CLT Update
Tuesday, March 27, 2001

Substance abuse on Beacon Hill

[State Sen. Marian Walsh] and other backers of the proposed tax say that while substance abuse-related spending makes up nearly 17 percent of the state budget -- $2.6 billion in 1998, according to one study -- alcoholic beverage producers and drinkers have essentially received a tax break over the past 22 years.

The Boston Globe
Tues., Mar. 27, 2001
Alcohol tax plan sets off debate
[full report below]

That quote is priceless! Beer and wine drinkers have received "a tax break" because over the years they have escaped a tax increase! That's better than a spending increase labeled a cut if it's not considered a big enough increase.

This is convoluted logic only a true tax-and-spend liberal can propound with a straight face. Do they really believe this stuff, or just make it up to rationalize the next money grab?

It's got to be the latter: even they can't honestly think we're that gullible, that downright stupid. But when you note the twisted, deceptive way they accumulate a staggering cost that suddenly needs a new revenue source, yeah, they must think we're that stupid.

The More Is Never Enough crowd is now scheming to impose a new sales tax on alcoholic beverages to help fund $2.6 billion in spending -- "nearly 17 percent of the state budget" -- that has nothing whatsoever to do with the targeted vast majority, social drinkers. As in the Carrie Nation days of prohibition zealotry, they would have us believe that demon alcohol is at the root of all evil. (Tobacco was yesterday's bugaboo, but they've vacuumed those deep pockets already.)

They're not even honest if misguided prohibitionists. The last thing they want to do is kill the cash cow of tobacco and alcohol excise taxes. They just want a bigger share of the profits.

Yesterday's initial report in the Boston Globe gives us a clear picture of how far these faux-prohibitionists must stretch to fabricate a crisis amount in their attempt to rationalize a tax increase:

"According to the New York-based National Center on Addiction and Substance Abuse, Massachusetts' courts, the Department of Corrections, the Department of Social Services, and other agencies ate up an estimated 17 percent of state spending in 1998 to deal with the aftermath of drug, alcohol, and tobacco addiction and abuse.

"More than $2.6 billion was spent paying for public health programs, giving foster care for children of alcohol- and drug-abusing parents, prosecuting drunk drivers, imprisoning drug dealers, and providing welfare for drug addicts and alcoholics, the group said."

For the moment, leave aside the $8.3 billion tobacco settlement that more than satisfies "tobacco addiction and abuse" expenditures and is piling up in a state "trust fund." They would now have us believe that Joe Six-Pack is responsible for all of society's ills and should be forced to pay more.

It's quite obvious that we have a serious substance-abuse crisis in our midst. The insatiable addiction demands more and more always. It is a self-deluding and insidious abuse that knows no limitation. It is centered on Beacon Hill, and the substance is taxes.

Chip Ford

The Boston Globe
Tuesday, March 27, 2001

Alcohol tax plan sets off debate
Treatment fund idea draws mixed reaction

By Ralph Ranalli
Globe Staff

Senate President Thomas F. Birmingham said yesterday that he is leaning toward letting a controversial proposal for a new 5 percent retail alcohol tax come to the Senate floor for debate this year.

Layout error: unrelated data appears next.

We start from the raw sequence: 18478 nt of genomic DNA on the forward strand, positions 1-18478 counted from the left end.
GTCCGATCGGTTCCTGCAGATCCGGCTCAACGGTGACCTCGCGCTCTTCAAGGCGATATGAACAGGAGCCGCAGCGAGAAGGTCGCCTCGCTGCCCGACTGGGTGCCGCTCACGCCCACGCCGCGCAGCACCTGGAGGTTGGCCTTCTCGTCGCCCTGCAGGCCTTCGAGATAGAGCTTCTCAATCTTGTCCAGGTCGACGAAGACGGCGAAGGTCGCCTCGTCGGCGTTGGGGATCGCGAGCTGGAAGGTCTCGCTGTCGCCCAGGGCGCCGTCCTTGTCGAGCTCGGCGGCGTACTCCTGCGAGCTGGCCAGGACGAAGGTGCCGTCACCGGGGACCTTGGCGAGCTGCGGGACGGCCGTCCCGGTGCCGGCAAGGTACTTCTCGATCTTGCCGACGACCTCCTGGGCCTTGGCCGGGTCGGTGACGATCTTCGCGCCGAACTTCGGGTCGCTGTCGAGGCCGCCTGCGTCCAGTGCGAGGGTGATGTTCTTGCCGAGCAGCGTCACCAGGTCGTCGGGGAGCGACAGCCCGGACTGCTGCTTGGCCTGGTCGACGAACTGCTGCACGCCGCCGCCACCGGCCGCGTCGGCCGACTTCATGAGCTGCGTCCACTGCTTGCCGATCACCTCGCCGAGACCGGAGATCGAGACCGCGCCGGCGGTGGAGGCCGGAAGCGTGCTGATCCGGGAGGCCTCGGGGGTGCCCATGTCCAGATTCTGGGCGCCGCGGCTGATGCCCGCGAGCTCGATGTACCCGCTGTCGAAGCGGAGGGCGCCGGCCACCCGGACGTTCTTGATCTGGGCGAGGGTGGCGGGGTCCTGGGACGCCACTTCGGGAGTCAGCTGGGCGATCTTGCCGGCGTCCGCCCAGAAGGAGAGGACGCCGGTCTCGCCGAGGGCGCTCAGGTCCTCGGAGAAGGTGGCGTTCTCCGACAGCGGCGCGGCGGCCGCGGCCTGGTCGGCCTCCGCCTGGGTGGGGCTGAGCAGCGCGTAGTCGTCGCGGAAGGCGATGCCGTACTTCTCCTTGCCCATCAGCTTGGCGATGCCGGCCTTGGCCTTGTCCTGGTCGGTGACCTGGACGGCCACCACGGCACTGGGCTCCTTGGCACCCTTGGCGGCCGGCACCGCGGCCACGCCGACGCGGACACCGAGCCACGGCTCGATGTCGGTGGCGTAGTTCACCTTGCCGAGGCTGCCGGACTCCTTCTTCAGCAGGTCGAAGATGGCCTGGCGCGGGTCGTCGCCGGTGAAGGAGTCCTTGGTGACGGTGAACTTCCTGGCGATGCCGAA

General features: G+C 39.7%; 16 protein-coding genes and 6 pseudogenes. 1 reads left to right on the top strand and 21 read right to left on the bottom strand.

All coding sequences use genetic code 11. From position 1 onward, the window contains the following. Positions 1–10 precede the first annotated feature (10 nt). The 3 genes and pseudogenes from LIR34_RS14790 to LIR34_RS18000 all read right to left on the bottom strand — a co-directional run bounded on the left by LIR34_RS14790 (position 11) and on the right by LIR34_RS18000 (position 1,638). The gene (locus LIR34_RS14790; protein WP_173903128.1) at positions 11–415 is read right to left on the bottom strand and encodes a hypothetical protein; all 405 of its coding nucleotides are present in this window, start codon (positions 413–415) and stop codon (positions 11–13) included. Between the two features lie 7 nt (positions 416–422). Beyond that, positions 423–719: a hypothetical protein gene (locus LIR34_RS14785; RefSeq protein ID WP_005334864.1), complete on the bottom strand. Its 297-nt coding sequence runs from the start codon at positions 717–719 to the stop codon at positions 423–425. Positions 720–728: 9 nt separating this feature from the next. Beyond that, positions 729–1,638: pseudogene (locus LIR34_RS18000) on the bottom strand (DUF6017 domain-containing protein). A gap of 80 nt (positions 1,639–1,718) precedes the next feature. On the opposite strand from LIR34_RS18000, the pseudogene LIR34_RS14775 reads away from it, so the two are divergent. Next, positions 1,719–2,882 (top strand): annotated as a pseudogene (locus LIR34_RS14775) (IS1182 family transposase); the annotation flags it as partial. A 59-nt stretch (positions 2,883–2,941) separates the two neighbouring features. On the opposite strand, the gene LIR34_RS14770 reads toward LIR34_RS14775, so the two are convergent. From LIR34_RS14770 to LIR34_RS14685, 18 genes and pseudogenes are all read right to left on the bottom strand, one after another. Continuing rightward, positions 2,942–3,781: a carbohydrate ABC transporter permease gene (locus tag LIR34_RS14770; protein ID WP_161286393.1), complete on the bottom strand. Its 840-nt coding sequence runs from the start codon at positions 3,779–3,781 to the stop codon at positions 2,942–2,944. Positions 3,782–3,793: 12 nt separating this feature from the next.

Birmingham, however, said he had not decided yet whether to support Senator Marian Walsh's bill, which would raise an estimated $57 million for a special substance abuse prevention and treatment fund.

"We do take controversial matters to the floor of the Senate," Birmingham said. "That would be my predisposition, but we'll have to see how the process works. It's premature to say."

Reaction to the West Roxbury Democrat's tax proposal yesterday ranged from House Speaker Thomas M. Finneran's calling it "interesting" to an announcement by Citizens for Limited Taxation that it will form a political action committee, "Joe Six-PAC," to block the proposal.

"Read our wine-sipping lips, Senator Walsh: No new taxes," Barbara Anderson, leader of the taxation group, said in a statement. "People who use but do not abuse alcohol are not responsible for increased health care costs relative to alcohol abuse... We will fight you at the package store, in the tavern, at the ballpark, and from our reclining chair in front of the television."

Birmingham and Finneran said that they support the aim of the bill -- more spending on substance abuse prevention and treatment -- but that any new tax would be tough to sell.

Finneran said it was "very clear that any tax increase is going to require a two-thirds vote" to override a veto from the Cellucci-Swift administration, which has opposed new taxes and won voter approval last year for an income tax cut.

Walsh, meanwhile, was busy yesterday lining up witnesses to testify at a May 9 hearing on her bill. She and other backers of the proposed tax say that while substance abuse-related spending makes up nearly 17 percent of the state budget -- $2.6 billion in 1998, according to one study -- alcoholic beverage producers and drinkers have essentially received a tax break over the past 22 years. Since the last increase in the alcohol excise tax in 1979, the real dollar value of the revenue has dropped by more than 50 percent.

Lieutenant Governor Jane M. Swift confirmed that the administration would veto the bill.

"We don't want the state getting into these value-laden discussions," Swift said. "... That's a big-government, liberal mentality that we'll decide what's good and bad for you and whatever we decide is bad for you, we'll tax heavily."

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